A new musical starring Catherine Tate has opened in the West End – but reviewers have said it is more of a damp squib than an explosive success.
Miss Atomic Bomb, at the St James Theatre, is set in 1952 when nuclear bombs were being tested near Las Vegas, making the area a tourist attraction.
Mark Shenton, in The Stage, said it is “a bomb in almost every way”, awarding it just one star.
Daily Mail reviewer Patrick Marmion said it “never really detonates”.
‘Chaotic and formless’
He awarded the show two stars, saying there are “too many story strands”, but notes that the cast “toil and labour and travail”.
Former Doctor Who star Tate, playing fashion designer Myrna, “makes the best of toe-curling gags” but her comedy skills are “underused”.
Shenton said “the satire is lame, the songs desperately derivative”, adding: “Though it has been in development for some five years, what has fetched up at the St James still feels like a very early draft.”
Despite its original story and score, “its chaotic and formless comic structure lacks purpose, polish and point”, and Tate’s “impossible accent that veers from Southern drawl to Australia”, he wrote.
Tate stars alongside Simon Lipkin, with whom she appeared in Stephen Sondheim’s Assassins at the Menier Chocolate Factory.
He plays hotel manager Lou, who is looking to cash in on the tourist boom as the city waits to see who will be crowned the beauty queen in the Miss Atomic Bomb pageant, based on contests that took part at the time.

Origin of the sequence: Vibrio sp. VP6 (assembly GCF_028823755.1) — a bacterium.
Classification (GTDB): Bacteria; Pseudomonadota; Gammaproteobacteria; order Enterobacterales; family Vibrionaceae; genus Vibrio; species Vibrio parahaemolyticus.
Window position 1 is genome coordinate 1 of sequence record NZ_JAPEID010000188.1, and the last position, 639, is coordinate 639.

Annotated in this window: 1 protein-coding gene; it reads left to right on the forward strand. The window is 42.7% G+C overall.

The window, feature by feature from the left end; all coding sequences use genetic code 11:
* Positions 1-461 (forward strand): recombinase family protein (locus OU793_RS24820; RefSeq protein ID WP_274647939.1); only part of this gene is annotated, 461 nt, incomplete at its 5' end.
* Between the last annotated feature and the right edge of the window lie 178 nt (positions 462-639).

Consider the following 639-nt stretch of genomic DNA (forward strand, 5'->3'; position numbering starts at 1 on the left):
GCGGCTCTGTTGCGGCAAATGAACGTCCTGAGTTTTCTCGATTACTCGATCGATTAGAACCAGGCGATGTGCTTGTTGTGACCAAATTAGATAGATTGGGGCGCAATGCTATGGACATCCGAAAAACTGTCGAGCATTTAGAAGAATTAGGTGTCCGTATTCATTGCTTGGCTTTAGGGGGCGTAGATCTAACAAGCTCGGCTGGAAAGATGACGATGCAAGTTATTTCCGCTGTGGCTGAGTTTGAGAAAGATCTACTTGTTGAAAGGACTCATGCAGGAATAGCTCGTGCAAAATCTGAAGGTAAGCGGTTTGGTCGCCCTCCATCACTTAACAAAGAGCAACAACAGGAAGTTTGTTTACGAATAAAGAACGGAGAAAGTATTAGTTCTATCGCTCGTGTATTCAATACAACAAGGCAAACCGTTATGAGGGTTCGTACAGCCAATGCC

Dean John Wilson, set to star in Disney’s Aladdin in the West End later this year, stars as soldier Joey, alongside Florence Andrews, who play’s Myrna’s friend, farm girl Candy.
Michael Coveney, writing for What’s on Stage, says the musical is “curiously flat, unfunny and flair-free”, also giving it two stars.
“The songs have no zing or provenance and sound as though they’ve been made on a computer, or compiled on a ‘how to write a song’ study course; there’s not a single moment of lift-off, melodic surprise or harmonic twist from start to finish,” he writes.
“Aha – maybe that’s a result of the radiation emanating from the Nevada desert.”
The musical, co-directed by Bill Deamer and Adam Long, is at the St James Theatre until 9 April.
Source:: BBC Entertainment